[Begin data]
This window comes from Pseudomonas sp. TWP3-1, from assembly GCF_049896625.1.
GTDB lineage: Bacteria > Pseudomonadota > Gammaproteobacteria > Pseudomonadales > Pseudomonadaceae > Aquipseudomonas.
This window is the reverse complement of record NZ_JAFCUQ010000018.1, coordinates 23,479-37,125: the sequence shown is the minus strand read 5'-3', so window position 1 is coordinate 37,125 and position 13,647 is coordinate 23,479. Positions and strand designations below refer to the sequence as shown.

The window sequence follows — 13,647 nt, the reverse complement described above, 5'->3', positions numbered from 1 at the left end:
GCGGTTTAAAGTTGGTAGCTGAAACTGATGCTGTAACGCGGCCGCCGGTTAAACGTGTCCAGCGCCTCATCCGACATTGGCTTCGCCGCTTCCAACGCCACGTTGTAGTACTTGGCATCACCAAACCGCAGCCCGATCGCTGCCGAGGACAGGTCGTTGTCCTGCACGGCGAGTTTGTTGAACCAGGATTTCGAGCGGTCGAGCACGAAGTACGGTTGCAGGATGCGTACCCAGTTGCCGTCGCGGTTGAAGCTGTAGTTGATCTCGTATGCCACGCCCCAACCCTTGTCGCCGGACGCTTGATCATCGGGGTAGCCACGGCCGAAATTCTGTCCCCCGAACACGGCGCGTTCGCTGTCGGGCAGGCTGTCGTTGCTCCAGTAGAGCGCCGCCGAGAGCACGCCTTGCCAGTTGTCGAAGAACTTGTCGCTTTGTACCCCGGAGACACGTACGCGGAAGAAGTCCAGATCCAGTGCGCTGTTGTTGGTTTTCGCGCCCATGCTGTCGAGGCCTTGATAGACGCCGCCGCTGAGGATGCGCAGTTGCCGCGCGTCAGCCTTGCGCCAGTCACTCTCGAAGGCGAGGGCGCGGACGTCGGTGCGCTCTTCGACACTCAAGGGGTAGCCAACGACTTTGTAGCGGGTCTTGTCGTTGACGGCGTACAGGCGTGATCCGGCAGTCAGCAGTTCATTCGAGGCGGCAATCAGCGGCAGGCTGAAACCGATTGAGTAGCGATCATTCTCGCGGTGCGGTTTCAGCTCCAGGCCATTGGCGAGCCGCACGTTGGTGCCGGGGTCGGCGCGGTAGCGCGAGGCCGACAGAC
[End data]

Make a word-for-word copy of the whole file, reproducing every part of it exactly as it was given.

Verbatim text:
This window comes from Pseudomonas sp. TWP3-1, from assembly GCF_049896625.1.
GTDB lineage: Bacteria > Pseudomonadota > Gammaproteobacteria > Pseudomonadales > Pseudomonadaceae > Aquipseudomonas.
This window is the reverse complement of record NZ_JAFCUQ010000018.1, coordinates 23,479-37,125: the sequence shown is the minus strand read 5'-3', so window position 1 is coordinate 37,125 and position 13,647 is coordinate 23,479. Positions and strand designations below refer to the sequence as shown.

The window sequence follows — 13,647 nt, the reverse complement described above, 5'->3', positions numbered from 1 at the left end:
GCGGTTTAAAGTTGGTAGCTGAAACTGATGCTGTAACGCGGCCGCCGGTTAAACGTGTCCAGCGCCTCATCCGACATTGGCTTCGCCGCTTCCAACGCCACGTTGTAGTACTTGGCATCACCAAACCGCAGCCCGATCGCTGCCGAGGACAGGTCGTTGTCCTGCACGGCGAGTTTGTTGAACCAGGATTTCGAGCGGTCGAGCACGAAGTACGGTTGCAGGATGCGTACCCAGTTGCCGTCGCGGTTGAAGCTGTAGTTGATCTCGTATGCCACGCCCCAACCCTTGTCGCCGGACGCTTGATCATCGGGGTAGCCACGGCCGAAATTCTGTCCCCCGAACACGGCGCGTTCGCTGTCGGGCAGGCTGTCGTTGCTCCAGTAGAGCGCCGCCGAGAGCACGCCTTGCCAGTTGTCGAAGAACTTGTCGCTTTGTACCCCGGAGACACGTACGCGGAAGAAGTCCAGATCCAGTGCGCTGTTGTTGGTTTTCGCGCCCATGCTGTCGAGGCCTTGATAGACGCCGCCGCTGAGGATGCGCAGTTGCCGCGCGTCAGCCTTGCGCCAGTCACTCTCGAAGGCGAGGGCGCGGACGTCGGTGCGCTCTTCGACACTCAAGGGGTAGCCAACGACTTTGTAGCGGGTCTTGTCGTTGACGGCGTACAGGCGTGATCCGGCAGTCAGCAGTTCATTCGAGGCGGCAATCAGCGGCAGGCTGAAACCGATTGAGTAGCGATCATTCTCGCGGTGCGGTTTCAGCTCCAGGCCATTGGCGAGCCGCACGTTGGTGCCGGGGTCGGCGCGGTAGCGCGAGGCCGACAGAC